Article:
The Oct. 29 front-page article “Declining Japan loses once-hopeful champions” must be seen partially as U.S.-style debunking of the Democratic Party of Japan for being less servile to the United States than the Liberal Democratic Party had been when it was in power.
Notwithstanding the Socialist Party’s departure from the coalition over the DPJ’s caving in to the U.S. on its promises to Okinawa, the DPJ is a bit less servile within the scope of the lingering “occupation” of Japan, at least of Okinawa, by the U.S. armed forces.
Pessimism as truth can come from Japan’s Buddhist heritage: Look hard at the worst to avoid evil surprises, as everything changes. The economists cited in the article by The Washington Post apparently have never studied Japanese religion.
Take the example of a recent NHK program on the future of Japan, which began with a lament for the increasing number of young homeless or “hidden homeless” males. This might have been to encourage the young to work harder for fear of homelessness or to propose that politicians alleviate the problem.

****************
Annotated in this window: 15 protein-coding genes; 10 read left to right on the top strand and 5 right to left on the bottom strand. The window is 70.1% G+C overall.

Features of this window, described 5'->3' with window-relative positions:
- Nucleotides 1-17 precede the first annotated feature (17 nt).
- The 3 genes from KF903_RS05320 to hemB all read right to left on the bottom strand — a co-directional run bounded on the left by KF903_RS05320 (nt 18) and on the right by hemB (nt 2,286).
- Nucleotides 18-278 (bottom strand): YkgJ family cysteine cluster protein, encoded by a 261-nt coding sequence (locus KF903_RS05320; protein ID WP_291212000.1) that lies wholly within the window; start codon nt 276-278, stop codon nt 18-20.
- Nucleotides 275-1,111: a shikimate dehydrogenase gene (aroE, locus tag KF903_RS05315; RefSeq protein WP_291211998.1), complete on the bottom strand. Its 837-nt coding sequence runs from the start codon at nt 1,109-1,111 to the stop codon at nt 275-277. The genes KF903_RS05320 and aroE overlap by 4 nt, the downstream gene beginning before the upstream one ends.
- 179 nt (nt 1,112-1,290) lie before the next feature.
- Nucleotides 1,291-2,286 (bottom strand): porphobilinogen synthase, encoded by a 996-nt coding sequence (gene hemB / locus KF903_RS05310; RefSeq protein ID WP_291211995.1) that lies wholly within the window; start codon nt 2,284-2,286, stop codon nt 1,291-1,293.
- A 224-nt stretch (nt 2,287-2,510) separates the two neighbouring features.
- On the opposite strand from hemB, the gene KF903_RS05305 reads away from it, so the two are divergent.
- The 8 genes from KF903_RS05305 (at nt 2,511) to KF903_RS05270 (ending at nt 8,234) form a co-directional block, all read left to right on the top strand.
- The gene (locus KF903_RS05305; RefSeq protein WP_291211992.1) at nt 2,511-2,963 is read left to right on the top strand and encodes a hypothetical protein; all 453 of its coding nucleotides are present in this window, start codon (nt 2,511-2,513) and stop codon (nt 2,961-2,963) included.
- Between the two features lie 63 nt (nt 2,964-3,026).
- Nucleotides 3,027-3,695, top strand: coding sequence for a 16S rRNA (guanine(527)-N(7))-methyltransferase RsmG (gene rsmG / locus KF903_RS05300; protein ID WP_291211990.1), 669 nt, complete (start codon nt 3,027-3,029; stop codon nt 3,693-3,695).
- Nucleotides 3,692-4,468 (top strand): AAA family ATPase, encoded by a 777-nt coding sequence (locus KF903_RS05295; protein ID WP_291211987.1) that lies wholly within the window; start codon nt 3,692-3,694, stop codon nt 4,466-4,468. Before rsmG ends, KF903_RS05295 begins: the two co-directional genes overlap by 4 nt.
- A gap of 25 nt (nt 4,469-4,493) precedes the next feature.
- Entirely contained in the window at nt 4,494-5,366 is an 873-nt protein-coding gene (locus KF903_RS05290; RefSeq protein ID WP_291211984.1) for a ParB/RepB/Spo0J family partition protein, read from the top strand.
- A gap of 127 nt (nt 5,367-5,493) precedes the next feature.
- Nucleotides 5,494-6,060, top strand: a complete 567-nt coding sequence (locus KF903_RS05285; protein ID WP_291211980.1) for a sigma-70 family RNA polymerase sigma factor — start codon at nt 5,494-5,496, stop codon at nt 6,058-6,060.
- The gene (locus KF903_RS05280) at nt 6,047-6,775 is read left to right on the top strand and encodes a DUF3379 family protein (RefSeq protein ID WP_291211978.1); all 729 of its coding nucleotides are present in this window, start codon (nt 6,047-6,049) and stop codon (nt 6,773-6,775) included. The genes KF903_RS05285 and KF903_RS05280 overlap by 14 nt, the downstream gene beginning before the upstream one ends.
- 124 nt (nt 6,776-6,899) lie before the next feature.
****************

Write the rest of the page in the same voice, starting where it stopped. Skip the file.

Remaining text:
It certainly fell into the trap of referring to “[psychic] depression” as “the national disease” (a Nagoya University Hospital psychiatrist’s half-true joke!). I, for one, tuned out, but the wabi-sabi gloom (Japanese worldview centered on the acceptance of transience and imperfection) might have deceived the economists.
I have lived in Japan for 27 years. I was late to learn the language, but I’m trying to acculturate as Harvard sociologist Ezra Vogel (quoted in the article) apparently declines to do. Perhaps Jesper Koll also has no time for extra-economic study or field work.
Personally, after viewing the fire damage from vehicles in the tsunami of the 3/11 quake, I would propose retreating from the car boom — along with the young who prefer cell phones.
Can’t Japan do something new?
The opinions expressed in this letter to the editor are the writer’s own and do not necessarily reflect the policies of The Japan Times.